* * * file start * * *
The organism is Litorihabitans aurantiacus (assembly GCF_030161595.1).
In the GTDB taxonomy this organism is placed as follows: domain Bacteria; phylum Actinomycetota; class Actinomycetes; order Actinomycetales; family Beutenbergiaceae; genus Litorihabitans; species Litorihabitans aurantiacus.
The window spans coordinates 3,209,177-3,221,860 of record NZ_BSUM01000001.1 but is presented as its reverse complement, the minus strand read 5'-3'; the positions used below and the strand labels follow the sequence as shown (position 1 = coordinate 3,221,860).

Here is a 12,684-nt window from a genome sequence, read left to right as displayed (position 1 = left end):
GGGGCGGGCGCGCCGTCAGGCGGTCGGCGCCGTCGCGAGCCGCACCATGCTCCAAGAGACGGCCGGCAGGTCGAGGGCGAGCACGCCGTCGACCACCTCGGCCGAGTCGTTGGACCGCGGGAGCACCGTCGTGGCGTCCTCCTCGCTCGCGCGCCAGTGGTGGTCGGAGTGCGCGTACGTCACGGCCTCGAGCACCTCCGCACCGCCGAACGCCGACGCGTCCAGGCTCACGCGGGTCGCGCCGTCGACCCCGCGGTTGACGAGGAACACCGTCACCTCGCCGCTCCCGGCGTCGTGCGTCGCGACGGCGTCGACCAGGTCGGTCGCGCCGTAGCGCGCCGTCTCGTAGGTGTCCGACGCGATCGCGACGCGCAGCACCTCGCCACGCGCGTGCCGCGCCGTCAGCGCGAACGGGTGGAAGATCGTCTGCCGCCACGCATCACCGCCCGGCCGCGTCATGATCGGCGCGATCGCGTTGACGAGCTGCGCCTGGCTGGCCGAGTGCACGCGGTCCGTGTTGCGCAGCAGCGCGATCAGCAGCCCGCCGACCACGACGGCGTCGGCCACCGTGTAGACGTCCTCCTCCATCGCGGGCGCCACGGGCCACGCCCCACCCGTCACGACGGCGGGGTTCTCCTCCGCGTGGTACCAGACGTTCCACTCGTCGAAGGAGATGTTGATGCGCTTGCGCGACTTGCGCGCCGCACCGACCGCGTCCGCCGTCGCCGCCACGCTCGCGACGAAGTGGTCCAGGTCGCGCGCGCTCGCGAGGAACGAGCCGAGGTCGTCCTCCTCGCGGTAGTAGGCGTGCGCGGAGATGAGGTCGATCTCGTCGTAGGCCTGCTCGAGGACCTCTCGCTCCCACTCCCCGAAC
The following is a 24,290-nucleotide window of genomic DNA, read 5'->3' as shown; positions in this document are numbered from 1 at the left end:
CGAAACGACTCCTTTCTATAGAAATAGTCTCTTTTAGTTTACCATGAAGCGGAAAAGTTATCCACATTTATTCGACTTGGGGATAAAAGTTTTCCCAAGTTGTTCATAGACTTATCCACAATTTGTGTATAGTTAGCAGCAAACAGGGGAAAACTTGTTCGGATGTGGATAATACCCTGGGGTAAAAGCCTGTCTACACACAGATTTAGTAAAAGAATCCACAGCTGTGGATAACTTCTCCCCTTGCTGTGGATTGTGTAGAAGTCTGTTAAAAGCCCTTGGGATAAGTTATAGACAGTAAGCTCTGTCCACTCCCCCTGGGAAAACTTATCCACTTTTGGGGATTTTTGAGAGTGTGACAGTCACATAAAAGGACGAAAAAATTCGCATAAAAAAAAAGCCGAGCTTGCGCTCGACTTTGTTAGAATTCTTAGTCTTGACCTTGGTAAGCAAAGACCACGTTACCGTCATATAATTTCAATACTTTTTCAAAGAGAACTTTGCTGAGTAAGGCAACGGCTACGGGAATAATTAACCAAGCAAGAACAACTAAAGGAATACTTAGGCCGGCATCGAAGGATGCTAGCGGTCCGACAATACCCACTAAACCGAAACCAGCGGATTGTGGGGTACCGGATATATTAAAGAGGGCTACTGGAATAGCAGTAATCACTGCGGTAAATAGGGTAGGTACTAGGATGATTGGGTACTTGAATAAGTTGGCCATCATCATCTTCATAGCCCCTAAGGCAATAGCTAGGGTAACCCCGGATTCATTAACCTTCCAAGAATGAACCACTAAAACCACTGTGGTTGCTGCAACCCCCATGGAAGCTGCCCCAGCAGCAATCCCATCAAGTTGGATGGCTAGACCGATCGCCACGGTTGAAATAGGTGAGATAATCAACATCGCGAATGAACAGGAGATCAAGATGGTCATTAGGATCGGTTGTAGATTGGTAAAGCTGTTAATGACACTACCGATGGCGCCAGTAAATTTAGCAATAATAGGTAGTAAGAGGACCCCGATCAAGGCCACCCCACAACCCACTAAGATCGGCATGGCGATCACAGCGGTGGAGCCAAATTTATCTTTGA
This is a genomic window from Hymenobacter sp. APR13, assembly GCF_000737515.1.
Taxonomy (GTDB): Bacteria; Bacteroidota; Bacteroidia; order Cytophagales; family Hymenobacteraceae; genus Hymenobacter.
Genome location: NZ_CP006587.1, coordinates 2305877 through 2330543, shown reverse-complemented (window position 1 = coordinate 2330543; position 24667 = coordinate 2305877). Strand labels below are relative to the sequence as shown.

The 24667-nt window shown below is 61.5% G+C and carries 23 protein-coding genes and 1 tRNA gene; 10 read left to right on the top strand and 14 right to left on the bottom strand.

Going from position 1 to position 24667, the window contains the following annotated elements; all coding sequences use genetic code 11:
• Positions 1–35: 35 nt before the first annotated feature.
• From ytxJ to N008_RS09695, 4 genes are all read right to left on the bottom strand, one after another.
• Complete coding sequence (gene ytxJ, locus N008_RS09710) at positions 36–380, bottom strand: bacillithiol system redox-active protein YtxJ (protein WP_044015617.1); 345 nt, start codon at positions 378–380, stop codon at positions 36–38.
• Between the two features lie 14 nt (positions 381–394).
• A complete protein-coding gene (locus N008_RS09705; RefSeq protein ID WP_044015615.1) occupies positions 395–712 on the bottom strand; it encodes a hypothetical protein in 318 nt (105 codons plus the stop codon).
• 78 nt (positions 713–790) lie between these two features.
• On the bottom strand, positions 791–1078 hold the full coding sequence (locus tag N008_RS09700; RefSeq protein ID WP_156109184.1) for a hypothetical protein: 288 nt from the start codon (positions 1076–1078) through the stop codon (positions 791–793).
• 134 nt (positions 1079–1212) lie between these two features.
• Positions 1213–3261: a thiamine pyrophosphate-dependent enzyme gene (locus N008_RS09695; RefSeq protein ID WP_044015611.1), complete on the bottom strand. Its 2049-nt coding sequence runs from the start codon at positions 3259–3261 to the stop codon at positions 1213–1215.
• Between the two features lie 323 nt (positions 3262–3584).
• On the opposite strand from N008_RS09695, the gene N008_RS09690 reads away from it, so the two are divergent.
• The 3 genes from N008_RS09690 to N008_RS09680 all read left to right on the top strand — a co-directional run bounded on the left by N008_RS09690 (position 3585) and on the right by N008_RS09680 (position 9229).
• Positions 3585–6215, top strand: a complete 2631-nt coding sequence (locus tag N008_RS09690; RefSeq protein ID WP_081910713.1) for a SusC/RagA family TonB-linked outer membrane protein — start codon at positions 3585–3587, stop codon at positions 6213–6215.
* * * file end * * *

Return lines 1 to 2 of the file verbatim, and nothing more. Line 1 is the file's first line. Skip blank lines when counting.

The organism is Litorihabitans aurantiacus (assembly GCF_030161595.1).
In the GTDB taxonomy this organism is placed as follows: domain Bacteria; phylum Actinomycetota; class Actinomycetes; order Actinomycetales; family Beutenbergiaceae; genus Litorihabitans; species Litorihabitans aurantiacus.